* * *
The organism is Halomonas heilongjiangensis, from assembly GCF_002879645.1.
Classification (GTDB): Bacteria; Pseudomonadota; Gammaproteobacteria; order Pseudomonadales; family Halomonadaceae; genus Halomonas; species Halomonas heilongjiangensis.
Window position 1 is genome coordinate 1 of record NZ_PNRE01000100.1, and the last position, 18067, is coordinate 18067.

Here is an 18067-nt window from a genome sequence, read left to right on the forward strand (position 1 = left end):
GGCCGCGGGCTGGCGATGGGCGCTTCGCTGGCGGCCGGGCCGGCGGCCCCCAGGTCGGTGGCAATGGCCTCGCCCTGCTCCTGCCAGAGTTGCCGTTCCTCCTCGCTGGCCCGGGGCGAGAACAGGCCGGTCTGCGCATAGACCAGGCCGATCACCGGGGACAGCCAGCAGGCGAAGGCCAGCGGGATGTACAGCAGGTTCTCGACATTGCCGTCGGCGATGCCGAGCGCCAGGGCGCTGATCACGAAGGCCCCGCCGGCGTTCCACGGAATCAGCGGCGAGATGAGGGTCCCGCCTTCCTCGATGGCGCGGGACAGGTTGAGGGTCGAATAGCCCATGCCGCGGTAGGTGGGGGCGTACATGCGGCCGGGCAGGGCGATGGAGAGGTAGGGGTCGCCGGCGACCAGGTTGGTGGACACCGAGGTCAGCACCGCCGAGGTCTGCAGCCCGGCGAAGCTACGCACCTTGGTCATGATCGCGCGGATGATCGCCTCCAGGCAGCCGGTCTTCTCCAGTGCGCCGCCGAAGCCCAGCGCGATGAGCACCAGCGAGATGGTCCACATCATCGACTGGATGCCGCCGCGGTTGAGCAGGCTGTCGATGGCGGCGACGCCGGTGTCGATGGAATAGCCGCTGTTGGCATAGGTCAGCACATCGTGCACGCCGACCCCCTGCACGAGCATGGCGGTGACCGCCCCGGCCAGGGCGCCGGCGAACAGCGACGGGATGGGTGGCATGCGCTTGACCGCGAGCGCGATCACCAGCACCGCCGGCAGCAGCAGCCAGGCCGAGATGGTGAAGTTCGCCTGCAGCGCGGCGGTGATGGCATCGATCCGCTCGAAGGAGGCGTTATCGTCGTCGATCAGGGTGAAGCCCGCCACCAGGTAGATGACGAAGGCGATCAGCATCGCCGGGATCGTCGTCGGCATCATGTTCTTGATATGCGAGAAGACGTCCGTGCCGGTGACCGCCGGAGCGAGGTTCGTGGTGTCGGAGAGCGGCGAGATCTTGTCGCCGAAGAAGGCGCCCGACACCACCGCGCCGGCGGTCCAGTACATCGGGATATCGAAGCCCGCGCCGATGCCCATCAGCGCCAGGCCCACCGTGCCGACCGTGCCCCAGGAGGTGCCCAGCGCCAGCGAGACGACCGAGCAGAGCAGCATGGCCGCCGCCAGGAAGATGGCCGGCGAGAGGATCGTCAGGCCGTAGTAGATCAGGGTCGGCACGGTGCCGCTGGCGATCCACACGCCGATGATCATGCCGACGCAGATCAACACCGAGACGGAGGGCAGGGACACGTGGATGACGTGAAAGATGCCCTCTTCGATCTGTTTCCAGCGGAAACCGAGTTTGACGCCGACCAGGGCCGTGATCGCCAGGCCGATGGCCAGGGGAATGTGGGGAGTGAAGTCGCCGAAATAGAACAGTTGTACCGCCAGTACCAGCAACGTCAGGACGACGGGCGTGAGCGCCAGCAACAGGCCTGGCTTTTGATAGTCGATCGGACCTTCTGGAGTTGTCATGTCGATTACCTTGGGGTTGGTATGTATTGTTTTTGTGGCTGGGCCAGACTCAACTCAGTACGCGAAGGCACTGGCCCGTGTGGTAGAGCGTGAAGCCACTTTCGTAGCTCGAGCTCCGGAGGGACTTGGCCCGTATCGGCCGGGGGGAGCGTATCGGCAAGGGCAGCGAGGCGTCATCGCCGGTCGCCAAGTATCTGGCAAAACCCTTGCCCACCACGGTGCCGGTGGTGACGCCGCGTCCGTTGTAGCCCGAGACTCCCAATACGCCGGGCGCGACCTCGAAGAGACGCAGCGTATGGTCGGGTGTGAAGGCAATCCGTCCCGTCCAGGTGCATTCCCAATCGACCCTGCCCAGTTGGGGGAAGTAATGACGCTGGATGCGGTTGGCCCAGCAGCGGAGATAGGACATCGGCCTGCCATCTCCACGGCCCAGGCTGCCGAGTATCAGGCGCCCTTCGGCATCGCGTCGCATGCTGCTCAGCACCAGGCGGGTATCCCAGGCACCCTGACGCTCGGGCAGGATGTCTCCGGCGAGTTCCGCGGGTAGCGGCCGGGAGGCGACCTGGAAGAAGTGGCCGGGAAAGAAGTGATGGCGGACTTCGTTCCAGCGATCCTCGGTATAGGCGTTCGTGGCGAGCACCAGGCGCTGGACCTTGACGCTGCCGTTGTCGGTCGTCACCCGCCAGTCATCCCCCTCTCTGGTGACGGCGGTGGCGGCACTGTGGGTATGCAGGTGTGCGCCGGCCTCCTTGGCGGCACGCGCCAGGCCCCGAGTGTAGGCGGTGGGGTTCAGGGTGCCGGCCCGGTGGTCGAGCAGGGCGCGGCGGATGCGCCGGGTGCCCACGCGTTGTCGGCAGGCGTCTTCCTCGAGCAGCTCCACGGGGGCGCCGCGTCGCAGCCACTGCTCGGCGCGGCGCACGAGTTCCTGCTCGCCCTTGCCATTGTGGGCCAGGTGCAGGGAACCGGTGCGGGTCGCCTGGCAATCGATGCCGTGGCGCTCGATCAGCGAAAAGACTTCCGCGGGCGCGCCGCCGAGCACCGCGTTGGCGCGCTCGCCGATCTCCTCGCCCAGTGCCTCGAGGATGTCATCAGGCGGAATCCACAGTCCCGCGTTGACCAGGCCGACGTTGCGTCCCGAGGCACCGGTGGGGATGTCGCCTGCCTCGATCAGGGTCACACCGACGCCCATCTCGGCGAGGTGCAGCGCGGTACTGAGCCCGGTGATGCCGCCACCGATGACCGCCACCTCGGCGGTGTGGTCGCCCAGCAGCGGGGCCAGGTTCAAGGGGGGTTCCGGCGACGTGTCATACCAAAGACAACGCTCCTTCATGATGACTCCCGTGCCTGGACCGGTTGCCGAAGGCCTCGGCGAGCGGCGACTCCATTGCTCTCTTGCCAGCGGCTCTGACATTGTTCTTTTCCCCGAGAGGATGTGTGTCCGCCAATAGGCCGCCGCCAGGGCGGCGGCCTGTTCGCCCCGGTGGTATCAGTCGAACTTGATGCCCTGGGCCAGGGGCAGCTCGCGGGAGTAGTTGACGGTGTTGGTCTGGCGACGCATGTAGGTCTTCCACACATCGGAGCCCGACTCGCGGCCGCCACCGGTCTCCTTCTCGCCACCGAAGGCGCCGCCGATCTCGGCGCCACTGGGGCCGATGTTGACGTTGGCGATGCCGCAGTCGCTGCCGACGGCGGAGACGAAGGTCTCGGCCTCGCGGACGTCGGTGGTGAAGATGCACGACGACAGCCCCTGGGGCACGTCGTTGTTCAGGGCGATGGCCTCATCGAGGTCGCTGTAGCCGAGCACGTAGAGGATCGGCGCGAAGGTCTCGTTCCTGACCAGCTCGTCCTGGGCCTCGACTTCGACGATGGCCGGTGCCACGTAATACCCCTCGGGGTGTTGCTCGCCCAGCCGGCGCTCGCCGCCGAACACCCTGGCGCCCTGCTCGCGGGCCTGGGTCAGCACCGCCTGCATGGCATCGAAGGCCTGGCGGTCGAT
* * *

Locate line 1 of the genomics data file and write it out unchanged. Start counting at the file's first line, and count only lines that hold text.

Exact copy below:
The organism is Halomonas heilongjiangensis, from assembly GCF_002879645.1.